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B. Royce

Browning's Lyric

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I have re-written the seventh line of Robert Browning's The Year's At The Spring.

The year's at the spring

And the day's at the morn;

Morning's at seven;

The hillside's dew-pearled;

The lark's on the wing;

The snail's on the thorn:

Reason's man's leaven---

All's right with the world!

_____________________________

B.F.

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A more deviant variation:

The world's at its spring

And its students are ripe

To grasp Ayn Rand's thought

And to tear up Kant's tripe.

The lark's on the wing;

The summer's in sight;

Man's light has man caught

And his bright fingers type.

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A more deviant variation:

The world's at its spring

And its students are ripe

To grasp Ayn Rand's thought

And to tear up Kant's tripe.

The lark's on the wing;

The summer's in sight;

Man's light has man caught

And his bright fingers type.

Even Better!

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Another:

The world's at its spring

And life's students are ripe

To swear Ayn Rand's thought

And to tear up Kant's tripe.

The eagle's on wing;

High summer's in sight;

Pride's mark has man caught

And he turns up his light.

___________________________

Brian Faulkner

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Another:

The world's at its spring

And life's students are ripe

To swear Ayn Rand's thought

And to tear up Kant's tripe.

The eagle's on wing;

High summer's in sight;

Pride's mark has man caught

And he turns up his light.

___________________________

Brian Faulkner

The last 4 verses tie in much better.

I prefered "To grasp Ayn Rand's thought."

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Another:

The world's at its spring

And life's students are ripe

To swear Ayn Rand's thought

And to tear up Kant's tripe.

The eagle's on wing;

High summer's in sight;

Pride's mark has man caught

And he turns up his light.

___________________________

Brian Faulkner

The last 4 verses tie in much better.

I prefered "To grasp Ayn Rand's thought."

Yes, Roger, the last four lines are better now. "grasp" makes the line a little awkward, a little too full for the mouth. "swear", as in "swear by it", indicates conviction and loyalty, while the contrasting "t" in the rhyming "tear" flows more smoothly and more forcibly. Of course, one could argue that the "grasping" must come first, but that is a prose argument, not a musical poetic one.

But thanks for stating your preferrence, as you are always welcome to do. It's much appreciated.

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Yes, Roger, the last four lines are better now. "grasp" makes the line a little awkward, a little too full for the mouth. "swear", as in "swear by it", indicates conviction and loyalty, while the contrasting "t" in the rhyming "tear" flows more smoothly and more forcibly. Of course, one could argue that the "grasping" must come first, but that is a prose argument, not a musical poetic one.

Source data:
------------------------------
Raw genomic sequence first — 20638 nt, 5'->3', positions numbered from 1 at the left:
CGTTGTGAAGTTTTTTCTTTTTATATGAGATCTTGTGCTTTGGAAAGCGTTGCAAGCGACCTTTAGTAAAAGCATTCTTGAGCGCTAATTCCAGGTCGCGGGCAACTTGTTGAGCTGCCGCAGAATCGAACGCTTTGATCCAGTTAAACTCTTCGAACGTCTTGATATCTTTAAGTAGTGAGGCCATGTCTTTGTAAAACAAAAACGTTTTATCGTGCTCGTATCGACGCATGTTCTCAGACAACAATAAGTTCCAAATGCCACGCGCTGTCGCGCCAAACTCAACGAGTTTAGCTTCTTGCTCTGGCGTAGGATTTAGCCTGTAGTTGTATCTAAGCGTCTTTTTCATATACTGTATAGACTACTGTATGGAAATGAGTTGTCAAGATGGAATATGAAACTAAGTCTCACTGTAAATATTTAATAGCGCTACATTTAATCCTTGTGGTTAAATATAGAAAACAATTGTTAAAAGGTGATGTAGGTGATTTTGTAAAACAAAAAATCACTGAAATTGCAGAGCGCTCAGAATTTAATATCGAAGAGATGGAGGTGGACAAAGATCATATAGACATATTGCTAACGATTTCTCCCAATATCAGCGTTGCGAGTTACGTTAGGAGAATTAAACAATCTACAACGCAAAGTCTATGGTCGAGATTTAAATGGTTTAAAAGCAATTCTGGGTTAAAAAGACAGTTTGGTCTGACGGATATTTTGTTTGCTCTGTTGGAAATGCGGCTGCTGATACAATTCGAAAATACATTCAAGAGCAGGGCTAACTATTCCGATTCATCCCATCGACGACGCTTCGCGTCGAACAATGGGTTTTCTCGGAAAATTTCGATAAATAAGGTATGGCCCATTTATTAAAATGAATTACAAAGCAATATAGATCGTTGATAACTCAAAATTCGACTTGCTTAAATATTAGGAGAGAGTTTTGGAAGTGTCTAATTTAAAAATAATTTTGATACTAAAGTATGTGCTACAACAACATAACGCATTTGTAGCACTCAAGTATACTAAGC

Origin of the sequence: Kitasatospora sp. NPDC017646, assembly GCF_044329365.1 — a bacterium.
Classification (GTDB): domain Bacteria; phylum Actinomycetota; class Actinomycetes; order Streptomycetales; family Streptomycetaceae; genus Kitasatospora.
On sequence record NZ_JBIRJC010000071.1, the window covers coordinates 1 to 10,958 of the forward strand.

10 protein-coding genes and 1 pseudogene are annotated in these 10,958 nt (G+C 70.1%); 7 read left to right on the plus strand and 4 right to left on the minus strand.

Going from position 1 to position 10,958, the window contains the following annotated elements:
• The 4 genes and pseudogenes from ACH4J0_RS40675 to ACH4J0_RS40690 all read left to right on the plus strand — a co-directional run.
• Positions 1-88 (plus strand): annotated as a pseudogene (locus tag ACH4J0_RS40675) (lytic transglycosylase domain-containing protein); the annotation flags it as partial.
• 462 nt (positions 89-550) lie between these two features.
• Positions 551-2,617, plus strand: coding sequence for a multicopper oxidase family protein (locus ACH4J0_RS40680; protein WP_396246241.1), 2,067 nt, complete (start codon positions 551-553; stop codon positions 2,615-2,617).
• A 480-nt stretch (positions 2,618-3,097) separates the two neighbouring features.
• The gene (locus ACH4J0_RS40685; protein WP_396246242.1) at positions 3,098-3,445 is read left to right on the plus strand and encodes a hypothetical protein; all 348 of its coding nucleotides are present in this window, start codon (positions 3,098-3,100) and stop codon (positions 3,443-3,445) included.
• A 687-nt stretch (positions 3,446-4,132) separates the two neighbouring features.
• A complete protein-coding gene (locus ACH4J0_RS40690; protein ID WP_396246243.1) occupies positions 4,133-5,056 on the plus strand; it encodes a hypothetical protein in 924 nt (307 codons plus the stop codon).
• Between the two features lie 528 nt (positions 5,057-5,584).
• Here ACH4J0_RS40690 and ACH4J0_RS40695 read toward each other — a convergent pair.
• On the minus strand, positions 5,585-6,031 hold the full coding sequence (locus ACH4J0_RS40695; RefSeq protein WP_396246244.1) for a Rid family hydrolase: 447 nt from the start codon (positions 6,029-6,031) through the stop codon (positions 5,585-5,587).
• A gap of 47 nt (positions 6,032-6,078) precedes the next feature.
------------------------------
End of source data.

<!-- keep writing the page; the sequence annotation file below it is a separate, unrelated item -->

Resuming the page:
But thanks for stating your preferrence, as you are always welcome to do. It's much appreciated.

Brian, My apologies I miss read it. I read an additional "to" so which made it "to swear to Ayn Rand's thought". "to swear Ayn Rand's thought" is perfect.

I'm finding it very instructional to watch these rewrites and see how you alter the words to alter the meanings. Also the revisions are interesting to see.

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Yes, Roger, the last four lines are better now. "grasp" makes the line a little awkward, a little too full for the mouth. "swear", as in "swear by it", indicates conviction and loyalty, while the contrasting "t" in the rhyming "tear" flows more smoothly and more forcibly. Of course, one could argue that the "grasping" must come first, but that is a prose argument, not a musical poetic one.

But thanks for stating your preferrence, as you are always welcome to do. It's much appreciated.

Brian, My apologies I miss read it. I read an additional "to" so which made it "to swear to Ayn Rand's thought". "to swear Ayn Rand's thought" is perfect.

I'm finding it very instructional to watch these rewrites and see how you alter the words to alter the meanings. Also the revisions are interesting to see.

That's okay. I'm glad you like the final version. It's been fun. A debt, of course, to Mr. Browning----for creating the form and for his happy, confident sense of life.

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Using the same form:

The world's at the truth,

And philosophy's flaws

Are buried beneath

Objectivist laws.

"A is A", sayeth youth

To a senior applause,

And "Man's more than beast"---

The first of new saws.

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Another variant of the form:

The world's at its height,

Yet is half of the world

Blind as the night-time.

Good reason, like a flag,

Is further unfurled;

Get ready for fight-time!

Man shall not lag;

His mind-hands are curled!

___________________________

Brian Faulkner

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Another try with this form.

Man's mind is on track,

And the bridge will be crossed;

Shadow in alley,

On doorknob hand curled,

And yet..... it pulls back---

A victory won, lost.

Soon, in the valley,

Rand rights the whole world!

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